Will The GOP’s “Caucus Room Conspiracy” Pay Off On Election Day?

Richard Eskow
Richard Eskow and Thom Hartmann discuss the “Caucus Room” conspiracy and the 2014 elections.

On the eve of the 2014 elections, it’s important to remember that Republicans have been deliberately sabotaging both the President and the economy for five years. They made their intentions perfectly clear in the meeting Thom Hartmann calls “Caucus Room conspiracy” meetings of 2009, and in 2010 remarks in which Mitch McConnell declared that “the single most important thing we (Republicans) want to achieve” is to make Barack Obama a “one-term president.”

Not to repair the wounded economy, or to make America safer – no, the self-declared mission of the Senate’s senior Republican was, and is, to politically harm Barack Obama and the Democratic Party. If Mitch McConnell becomes majority leader after this election, this “enemy within” strategy toward governance will have at least partially succeeded.

Pundits are blaming the Democrats’ difficulties on President Obama’s unpopularity. If this election turns out to be a referendum on Barack Obama, we need to remind ourselves that the “Caucus Room conspiracy” set out to drive down his popularity by undermining government efforts to revive the economy, and by ensuring that he had as few legislative accomplishments as possible. Obama’s low poll numbers can be attributed in large part to this unpatriotic effort (although his own laxity in responding to their aggression made the problem worse).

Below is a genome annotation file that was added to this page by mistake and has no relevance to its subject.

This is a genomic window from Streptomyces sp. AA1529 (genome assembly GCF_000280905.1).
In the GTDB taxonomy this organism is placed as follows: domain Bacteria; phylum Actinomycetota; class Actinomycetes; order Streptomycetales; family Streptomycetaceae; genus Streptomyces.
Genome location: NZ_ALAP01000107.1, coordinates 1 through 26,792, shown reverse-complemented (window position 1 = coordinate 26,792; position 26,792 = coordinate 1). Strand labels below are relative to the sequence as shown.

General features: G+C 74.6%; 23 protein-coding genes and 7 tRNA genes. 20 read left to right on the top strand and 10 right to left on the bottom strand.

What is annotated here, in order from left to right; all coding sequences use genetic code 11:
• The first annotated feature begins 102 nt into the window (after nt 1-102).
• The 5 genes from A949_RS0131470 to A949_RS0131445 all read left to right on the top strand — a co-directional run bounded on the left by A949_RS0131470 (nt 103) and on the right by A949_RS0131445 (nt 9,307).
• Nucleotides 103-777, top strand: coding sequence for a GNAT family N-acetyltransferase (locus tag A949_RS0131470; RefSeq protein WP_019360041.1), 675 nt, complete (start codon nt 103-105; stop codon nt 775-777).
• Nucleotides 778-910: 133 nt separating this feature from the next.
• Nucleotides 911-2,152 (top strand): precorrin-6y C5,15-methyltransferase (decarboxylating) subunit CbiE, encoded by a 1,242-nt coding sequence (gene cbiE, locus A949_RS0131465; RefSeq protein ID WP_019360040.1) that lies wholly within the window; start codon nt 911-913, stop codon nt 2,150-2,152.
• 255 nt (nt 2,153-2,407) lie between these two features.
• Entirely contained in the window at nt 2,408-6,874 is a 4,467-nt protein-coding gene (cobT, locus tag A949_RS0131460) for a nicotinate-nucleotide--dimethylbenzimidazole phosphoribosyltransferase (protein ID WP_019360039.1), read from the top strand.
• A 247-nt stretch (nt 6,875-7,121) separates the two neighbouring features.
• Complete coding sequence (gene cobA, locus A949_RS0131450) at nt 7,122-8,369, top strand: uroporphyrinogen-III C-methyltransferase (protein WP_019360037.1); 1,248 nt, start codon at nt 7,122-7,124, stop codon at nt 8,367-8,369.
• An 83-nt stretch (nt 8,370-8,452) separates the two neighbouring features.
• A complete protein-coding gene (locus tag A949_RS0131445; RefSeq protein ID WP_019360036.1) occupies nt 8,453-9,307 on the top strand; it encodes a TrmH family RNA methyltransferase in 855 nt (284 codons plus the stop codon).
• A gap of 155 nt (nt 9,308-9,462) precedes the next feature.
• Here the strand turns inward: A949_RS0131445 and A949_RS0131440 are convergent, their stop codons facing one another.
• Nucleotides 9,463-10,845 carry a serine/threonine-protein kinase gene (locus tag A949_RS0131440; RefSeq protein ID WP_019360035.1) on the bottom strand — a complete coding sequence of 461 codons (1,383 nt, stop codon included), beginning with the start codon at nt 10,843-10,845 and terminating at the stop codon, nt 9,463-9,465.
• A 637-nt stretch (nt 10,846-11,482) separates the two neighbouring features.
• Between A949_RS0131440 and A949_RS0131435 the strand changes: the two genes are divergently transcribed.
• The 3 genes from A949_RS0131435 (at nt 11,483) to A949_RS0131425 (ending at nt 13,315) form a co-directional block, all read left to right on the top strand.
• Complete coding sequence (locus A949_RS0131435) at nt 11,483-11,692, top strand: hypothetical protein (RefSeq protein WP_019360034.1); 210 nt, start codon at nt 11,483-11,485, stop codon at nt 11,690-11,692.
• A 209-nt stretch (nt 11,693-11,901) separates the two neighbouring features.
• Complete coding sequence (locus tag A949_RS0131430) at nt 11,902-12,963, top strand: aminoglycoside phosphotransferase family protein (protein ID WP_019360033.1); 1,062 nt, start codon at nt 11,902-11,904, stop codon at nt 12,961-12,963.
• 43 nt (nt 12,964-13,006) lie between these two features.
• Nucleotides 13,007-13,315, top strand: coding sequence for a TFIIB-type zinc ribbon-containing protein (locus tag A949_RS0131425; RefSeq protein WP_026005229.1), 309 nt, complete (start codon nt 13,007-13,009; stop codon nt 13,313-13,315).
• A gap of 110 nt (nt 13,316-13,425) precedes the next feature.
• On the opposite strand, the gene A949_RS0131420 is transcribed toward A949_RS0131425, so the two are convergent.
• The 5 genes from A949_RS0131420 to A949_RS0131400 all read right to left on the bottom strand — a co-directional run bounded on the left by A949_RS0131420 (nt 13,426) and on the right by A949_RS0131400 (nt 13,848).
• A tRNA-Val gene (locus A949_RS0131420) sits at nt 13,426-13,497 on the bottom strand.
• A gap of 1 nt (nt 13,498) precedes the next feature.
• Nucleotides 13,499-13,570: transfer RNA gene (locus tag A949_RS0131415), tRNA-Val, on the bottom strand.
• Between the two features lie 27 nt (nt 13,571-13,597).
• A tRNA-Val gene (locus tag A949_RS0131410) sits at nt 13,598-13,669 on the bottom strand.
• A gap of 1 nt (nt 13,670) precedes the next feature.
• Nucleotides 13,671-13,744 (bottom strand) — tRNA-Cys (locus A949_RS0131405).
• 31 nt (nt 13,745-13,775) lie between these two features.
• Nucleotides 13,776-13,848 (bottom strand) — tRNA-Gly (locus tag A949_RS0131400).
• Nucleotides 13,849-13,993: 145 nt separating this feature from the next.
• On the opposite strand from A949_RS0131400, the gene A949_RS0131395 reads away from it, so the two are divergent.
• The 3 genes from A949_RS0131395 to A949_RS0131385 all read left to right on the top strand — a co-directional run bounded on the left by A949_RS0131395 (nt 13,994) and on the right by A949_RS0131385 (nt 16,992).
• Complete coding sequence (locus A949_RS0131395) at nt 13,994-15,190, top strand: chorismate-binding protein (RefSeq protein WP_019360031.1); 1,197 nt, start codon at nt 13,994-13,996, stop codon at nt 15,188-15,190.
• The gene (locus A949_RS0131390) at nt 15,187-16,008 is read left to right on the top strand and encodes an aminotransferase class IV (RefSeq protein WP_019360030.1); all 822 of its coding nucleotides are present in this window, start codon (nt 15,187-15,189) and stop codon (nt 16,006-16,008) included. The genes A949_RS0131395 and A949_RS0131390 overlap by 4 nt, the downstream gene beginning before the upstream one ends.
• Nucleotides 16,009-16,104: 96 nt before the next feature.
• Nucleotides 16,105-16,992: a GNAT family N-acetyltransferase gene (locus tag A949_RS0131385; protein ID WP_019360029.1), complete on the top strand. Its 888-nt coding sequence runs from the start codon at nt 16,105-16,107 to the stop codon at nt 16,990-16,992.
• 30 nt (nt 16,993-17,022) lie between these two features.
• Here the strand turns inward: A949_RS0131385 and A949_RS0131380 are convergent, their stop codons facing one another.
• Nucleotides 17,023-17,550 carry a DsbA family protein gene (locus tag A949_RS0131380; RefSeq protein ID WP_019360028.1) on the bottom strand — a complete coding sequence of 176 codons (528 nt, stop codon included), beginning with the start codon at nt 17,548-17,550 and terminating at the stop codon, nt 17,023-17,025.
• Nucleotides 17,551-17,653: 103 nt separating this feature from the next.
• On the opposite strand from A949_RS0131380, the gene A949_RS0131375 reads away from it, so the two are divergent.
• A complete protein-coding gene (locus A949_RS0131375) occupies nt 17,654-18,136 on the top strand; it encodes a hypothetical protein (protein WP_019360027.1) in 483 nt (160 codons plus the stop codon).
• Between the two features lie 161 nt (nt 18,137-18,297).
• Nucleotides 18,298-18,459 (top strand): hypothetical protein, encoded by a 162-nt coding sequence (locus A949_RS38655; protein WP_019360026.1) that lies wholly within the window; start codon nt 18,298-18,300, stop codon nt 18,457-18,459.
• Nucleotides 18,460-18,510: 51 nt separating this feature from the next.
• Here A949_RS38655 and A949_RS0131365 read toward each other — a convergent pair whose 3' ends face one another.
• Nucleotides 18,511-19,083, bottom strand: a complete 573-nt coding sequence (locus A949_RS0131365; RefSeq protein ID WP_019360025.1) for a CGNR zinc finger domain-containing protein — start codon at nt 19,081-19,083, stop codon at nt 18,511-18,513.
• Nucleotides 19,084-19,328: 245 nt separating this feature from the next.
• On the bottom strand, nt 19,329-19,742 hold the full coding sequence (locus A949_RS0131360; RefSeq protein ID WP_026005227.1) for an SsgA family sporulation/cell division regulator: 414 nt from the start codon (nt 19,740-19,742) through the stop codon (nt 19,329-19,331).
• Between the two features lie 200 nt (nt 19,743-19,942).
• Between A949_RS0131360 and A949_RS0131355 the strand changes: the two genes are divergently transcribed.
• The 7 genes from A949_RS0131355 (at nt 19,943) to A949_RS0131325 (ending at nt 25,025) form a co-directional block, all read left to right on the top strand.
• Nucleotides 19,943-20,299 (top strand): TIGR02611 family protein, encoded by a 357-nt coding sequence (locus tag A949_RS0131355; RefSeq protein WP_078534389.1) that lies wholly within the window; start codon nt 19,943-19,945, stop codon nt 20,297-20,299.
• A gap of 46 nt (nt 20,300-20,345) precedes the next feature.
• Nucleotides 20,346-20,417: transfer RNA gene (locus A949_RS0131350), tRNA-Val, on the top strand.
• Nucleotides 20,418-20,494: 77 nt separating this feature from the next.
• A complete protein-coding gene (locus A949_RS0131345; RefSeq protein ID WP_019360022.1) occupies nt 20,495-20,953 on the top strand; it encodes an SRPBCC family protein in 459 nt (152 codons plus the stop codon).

After fighting all efforts to aid the economy for five years, Republicans may be on the verge of being rewarded for it. Nearly 90 percent of all voters consider rank the economy as the most important issue, and they now give the GOP a slight edge in its perceived ability to handle it. (See Gallup for more.)

With approval of Congress’ job performance at an abysmal 14 percent, it’s clear that this disaffection is cutting against incumbent Democrats who must also contend with an unpopular president, a bad economy – and no compelling narrative that explains to the public how they would make the economy better. Polls show that voters reject Republican ideas – but they hate the economic status quo even more.

If Republicans are rewarded for their obstructionism with a midterm victory, they will be the moral equivalent of the child in the old joke who kills his parents and then pleads for mercy because he’s an orphan. In the joke, the idea of rewarding an infantile psychopath for his behavior is assumed to be absurd. The idea, after all, makes a travesty of basic justice.

Tuesday we will learn whether it’s equally absurd in a political context.

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